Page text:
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Celebrating Success of Faster Farther Campaign, Cabrera Announces More Than $670 Million Raised

Nearly 700 George Mason University supporters, alumni, faculty, and staff gathered Saturday evening, December 8, to celebrate the success of the Faster Farther campaign, which has achieved the biggest fundraising goal in George Mason’s history.

Calling George Mason “one of the most exceptional stories in higher education,” President Ángel Cabrera announced that over the campaign’s decade-long course, Mason has raised a total of more than $670 million to support students, faculty, research, and campus facilities. That number will continue to rise between now and the end of the calendar year, when the campaign officially ends.

“I wish I could somehow capture the spirit of this evening,” Cabrera told guests, “because this is the secret of the great American university: a community that comes together, that does whatever it takes to build a great institution for the service of everyone, today and tomorrow.”

Faster Farther was announced publicly in September 2015 with a $500 million goal—a goal that has been met and greatly exceeded. In 2016, Mason recorded its best fundraising year ever, $98.3 million, and that momentum has continued. More than 73,000 donors, including more than 26,000 alumni, have made gifts over the course of the campaign.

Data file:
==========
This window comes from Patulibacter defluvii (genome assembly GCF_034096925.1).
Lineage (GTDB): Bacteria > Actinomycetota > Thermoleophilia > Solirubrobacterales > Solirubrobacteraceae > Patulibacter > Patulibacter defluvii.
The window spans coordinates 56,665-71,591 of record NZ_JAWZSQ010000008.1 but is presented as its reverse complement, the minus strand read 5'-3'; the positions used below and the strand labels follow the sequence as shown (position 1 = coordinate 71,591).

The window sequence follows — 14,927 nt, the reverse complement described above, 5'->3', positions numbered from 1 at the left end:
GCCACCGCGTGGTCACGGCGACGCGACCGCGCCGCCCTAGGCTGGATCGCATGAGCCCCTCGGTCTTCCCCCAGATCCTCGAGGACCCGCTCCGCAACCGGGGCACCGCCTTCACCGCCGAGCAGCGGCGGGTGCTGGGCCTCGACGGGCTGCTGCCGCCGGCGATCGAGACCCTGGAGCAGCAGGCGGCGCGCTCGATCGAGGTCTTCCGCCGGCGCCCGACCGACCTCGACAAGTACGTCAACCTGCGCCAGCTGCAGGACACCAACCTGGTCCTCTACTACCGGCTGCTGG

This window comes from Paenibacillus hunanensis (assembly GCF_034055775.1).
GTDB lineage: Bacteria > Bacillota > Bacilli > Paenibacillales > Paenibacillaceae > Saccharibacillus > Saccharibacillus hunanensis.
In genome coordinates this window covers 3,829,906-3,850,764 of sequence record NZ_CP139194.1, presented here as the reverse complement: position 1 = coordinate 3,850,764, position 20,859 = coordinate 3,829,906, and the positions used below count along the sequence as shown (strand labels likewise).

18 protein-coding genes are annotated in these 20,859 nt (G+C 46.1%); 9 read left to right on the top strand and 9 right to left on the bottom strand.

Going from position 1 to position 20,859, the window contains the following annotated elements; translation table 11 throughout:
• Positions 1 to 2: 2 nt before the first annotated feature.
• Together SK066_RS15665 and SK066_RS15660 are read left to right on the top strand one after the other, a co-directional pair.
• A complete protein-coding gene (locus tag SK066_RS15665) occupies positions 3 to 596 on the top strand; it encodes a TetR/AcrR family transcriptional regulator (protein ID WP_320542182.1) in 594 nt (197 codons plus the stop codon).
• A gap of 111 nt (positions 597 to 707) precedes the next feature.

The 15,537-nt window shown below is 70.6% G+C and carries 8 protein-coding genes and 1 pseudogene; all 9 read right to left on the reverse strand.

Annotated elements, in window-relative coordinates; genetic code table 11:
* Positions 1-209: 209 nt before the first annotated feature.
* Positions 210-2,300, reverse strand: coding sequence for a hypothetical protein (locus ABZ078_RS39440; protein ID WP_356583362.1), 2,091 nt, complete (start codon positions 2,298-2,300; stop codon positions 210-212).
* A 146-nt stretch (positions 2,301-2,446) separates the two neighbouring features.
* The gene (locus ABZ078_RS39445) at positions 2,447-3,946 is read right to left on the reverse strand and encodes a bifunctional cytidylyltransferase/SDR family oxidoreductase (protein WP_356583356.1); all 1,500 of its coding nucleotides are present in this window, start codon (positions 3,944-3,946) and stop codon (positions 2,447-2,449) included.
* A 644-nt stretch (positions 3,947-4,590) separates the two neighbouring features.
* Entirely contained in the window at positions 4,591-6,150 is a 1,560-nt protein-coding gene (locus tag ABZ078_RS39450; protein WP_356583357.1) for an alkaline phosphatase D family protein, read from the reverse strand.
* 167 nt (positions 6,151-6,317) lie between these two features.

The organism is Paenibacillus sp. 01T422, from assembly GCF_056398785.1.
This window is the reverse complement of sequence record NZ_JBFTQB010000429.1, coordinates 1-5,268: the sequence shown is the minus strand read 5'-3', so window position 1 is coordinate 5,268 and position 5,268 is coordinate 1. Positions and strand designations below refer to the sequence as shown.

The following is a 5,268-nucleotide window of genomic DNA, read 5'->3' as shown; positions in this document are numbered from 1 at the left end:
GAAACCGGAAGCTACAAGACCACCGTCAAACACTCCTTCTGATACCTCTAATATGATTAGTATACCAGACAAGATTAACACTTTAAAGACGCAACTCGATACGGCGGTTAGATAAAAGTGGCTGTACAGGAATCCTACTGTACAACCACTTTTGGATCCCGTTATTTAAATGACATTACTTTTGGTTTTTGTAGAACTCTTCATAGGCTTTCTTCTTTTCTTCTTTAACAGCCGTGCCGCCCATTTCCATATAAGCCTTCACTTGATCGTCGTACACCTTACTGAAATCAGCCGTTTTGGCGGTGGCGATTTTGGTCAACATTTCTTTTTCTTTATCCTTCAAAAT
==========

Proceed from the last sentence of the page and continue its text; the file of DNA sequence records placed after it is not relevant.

The black tie-optional gala was held in downtown Washington, D.C. at the Ronald Reagan Building and International Trade Center, its interior beautifully decorated for the evening and its exterior illuminated in green and gold. Rick Davis, dean of the College of Visual and Performing Arts, served as master of ceremonies.

The program was highlighted by a performance by students from the Vocal Studies and Opera program, along with members of the Washington National Opera’s Domingo-Cafritz Young Artist Program. The event also included performances from Mason Music Productions, Mason’s Fife and Drum Corps, and a small ensemble from the Green Machine performing “Faster Farther,” an original composition by Andrew Velez, BM ’13, BA ’13, MEd ’16.

Tennille Parker, BA ’97, a scholarship recipient as an undergraduate and a past president of the Alumni Association, spoke on behalf of Mason alumni. “Mason opened the door for me and for so many others,” said Parker. “Scholarships open those doors for those of us who otherwise would have been unable to attend. For those who’ve heard of college, who’ve dreamed of it, but couldn’t make the gap between dreaming a reality.”

Vice President for Advancement and Alumni Relations Janet Bingham noted the many Mason achievements that philanthropy has contributed to. These include establishing nearly 300 new scholarship funds for students, the opening of Peterson Family Health Sciences Hall and Point of View, the success of the Antonin Scalia Law School, the naming of the Schar School of Policy and Government, and supporting Mason’s rise to tier-one research status.

“For all those accomplishments that we are very proud of, we’ve never lost sight of our fundamental mission of public service,” added President Cabrera. “…We are in the business of providing opportunity to every person of talent, no matter where they’re from, no matter what their background is. That’s what we do together.”

12/17/18, RR